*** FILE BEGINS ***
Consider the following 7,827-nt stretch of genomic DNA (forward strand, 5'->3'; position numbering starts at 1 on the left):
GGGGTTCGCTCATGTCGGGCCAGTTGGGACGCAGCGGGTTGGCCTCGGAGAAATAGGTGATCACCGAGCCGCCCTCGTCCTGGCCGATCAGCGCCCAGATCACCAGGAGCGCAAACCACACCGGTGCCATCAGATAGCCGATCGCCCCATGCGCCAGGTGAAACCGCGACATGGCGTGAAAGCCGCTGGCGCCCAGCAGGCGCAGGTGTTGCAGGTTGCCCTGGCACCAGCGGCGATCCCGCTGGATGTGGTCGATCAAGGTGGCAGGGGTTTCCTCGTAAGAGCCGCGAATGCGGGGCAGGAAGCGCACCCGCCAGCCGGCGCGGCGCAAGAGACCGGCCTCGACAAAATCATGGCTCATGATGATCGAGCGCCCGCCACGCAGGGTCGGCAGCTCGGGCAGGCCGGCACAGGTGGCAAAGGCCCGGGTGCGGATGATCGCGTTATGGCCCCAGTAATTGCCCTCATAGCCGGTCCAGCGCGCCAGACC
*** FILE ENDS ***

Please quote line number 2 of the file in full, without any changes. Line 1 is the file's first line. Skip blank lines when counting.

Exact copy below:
GGGGTTCGCTCATGTCGGGCCAGTTGGGACGCAGCGGGTTGGCCTCGGAGAAATAGGTGATCACCGAGCCGCCCTCGTCCTGGCCGATCAGCGCCCAGATCACCAGGAGCGCAAACCACACCGGTGCCATCAGATAGCCGATCGCCCCATGCGCCAGGTGAAACCGCGACATGGCGTGAAAGCCGCTGGCGCCCAGCAGGCGCAGGTGTTGCAGGTTGCCCTGGCACCAGCGGCGATCCCGCTGGATGTGGTCGATCAAGGTGGCAGGGGTTTCCTCGTAAGAGCCGCGAATGCGGGGCAGGAAGCGCACCCGCCAGCCGGCGCGGCGCAAGAGACCGGCCTCGACAAAATCATGGCTCATGATGATCGAGCGCCCGCCACGCAGGGTCGGCAGCTCGGGCAGGCCGGCACAGGTGGCAAAGGCCCGGGTGCGGATGATCGCGTTATGGCCCCAGTAATTGCCCTCATAGCCGGTCCAGCGCGCCAGACC